That would be my wish, and yet I am thankful that I did get a chance to meet her some two and a half years ago. I will always remember my first visit to Utica, and my first professional interaction with the infamous Crystal Scriber. I had been thoroughly forewarned: she could be difficult, she could be demanding. But I was not prepared for her presence, her self-presentation, the way she could command even an empty room.
When I met her, Crystal was sitting at her desk, working … or pretending to work. After I said hello, she showed me a digital photograph that she was creating on her computer. I admired the vibrant colors, the artful composition, the beauty of it all. And she leaned back in her chair, and turned to smile at me in that way that she had, and I was immediately charmed. I had been prepared for demanding, prepared for difficult, but not prepared in the least for the charm of Crystal Scriber. Two and a half years ago, when I first met her, that charm, that presence, was still a force to be reckoned with.
Our relationship, unfortunately, was not to be an entirely peaceful one. Crystal became ill during the past year, and we all worked to both support her with the compassion and care that she deserved, and to meet the daily requirements of running the office, serving the needs of her students. It was an extraordinary experience for me to witness the ways in which Crystal’s colleagues in Utica tried to help her and even to hold her accountable during the last difficult year of her life. I think we all really had no idea how very ill she was. And as Crystal struggled to maintain her dignity in the face of her illness, Debbie and Roz and Reed struggled alongside her. The compassion, caring, frustration and love they were able to demonstrate to her in these last months was truly extraordinary. Indeed, may we all find in our lifetimes a friend as devoted and caring as Reed has been, particularly as Crystal’s health deteriorated and he was responsible for seeking help from an uncooperative medical system on behalf of an equally uncooperative patient.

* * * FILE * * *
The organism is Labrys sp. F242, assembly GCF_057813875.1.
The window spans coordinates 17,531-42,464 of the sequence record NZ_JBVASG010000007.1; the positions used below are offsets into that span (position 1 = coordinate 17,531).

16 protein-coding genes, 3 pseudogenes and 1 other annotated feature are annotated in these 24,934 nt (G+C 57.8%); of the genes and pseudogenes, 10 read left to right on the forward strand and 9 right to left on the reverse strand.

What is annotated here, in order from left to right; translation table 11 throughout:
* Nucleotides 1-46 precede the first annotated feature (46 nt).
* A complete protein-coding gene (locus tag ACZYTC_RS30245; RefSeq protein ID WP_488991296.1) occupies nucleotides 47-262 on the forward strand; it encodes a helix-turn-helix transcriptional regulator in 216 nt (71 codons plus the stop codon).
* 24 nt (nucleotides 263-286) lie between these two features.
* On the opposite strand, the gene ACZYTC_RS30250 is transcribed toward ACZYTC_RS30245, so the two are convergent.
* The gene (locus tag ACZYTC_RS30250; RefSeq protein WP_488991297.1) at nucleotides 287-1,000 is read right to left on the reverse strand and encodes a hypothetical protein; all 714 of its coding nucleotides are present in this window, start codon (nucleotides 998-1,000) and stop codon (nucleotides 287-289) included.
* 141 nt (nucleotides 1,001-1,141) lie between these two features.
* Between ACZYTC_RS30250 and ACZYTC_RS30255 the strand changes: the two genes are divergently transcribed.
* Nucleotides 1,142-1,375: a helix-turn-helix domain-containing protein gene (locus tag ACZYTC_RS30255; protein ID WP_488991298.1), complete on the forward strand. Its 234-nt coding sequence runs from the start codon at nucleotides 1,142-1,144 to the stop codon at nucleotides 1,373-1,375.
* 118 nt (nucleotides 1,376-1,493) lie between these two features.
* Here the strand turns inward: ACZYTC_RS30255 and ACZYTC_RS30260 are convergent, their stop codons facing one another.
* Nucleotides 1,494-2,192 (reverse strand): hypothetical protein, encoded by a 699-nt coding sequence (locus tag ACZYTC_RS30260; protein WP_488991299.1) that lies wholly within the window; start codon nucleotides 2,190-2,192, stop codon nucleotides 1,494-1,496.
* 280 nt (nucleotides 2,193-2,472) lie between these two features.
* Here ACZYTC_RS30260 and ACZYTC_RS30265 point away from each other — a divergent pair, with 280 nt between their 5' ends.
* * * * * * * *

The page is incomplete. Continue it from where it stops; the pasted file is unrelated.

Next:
In the end, I think Crystal quite disliked me, and in that respect again I wished we’d met in a different time and place. But for what it’s worth, I really liked her, when I wasn’t feeling frustrated. I could only admire Crystal’s courage, her determination to carry on, the spirit that led her to argue with me, with Pat Lefor, and ultimately with Joe Moore over a printer that I had already told her the college simply could not afford to buy. (She disagreed with me, so of course she e-mailed the vice president, and then the president! And she bought the printer anyway.) This charming defiance, this spirited insistence on her own way was one of Crystal’s trademarks.
And perhaps I am all too aware that the world can be a difficult place to live. The world can be particularly difficult for those of us who are different, in one way or another. In Crystal’s case I wonder if she wasn’t a little too smart, a little too gifted, a little too creative? I wonder whether her defiance didn’t perhaps have to do with understanding certain things about the world and refusing to bow to all of its many dictates. For the world can be a difficult place to live. Crystal, I think, knew something of this truth. And while Crystal had her share of difficulties, as we all do, she also had so very much more.
In remembering Crystal, I would highlight her dedication to her students, and particularly the ways in which she supported and encouraged her art students. The annual art show in Utica of student work was simply tremendous. I would also highlight the mutual devotion she shared with her dog Poole, her beloved horse, her dedication to the living spirits of the animal world and her garden, the beautiful house that she built.
Crystal was an inimitable presence in Utica, and in Empire State College, for nearly 30 years. It was her charming defiance, her spirit, her insistence on dignity that most impressed me in these past few years of her life.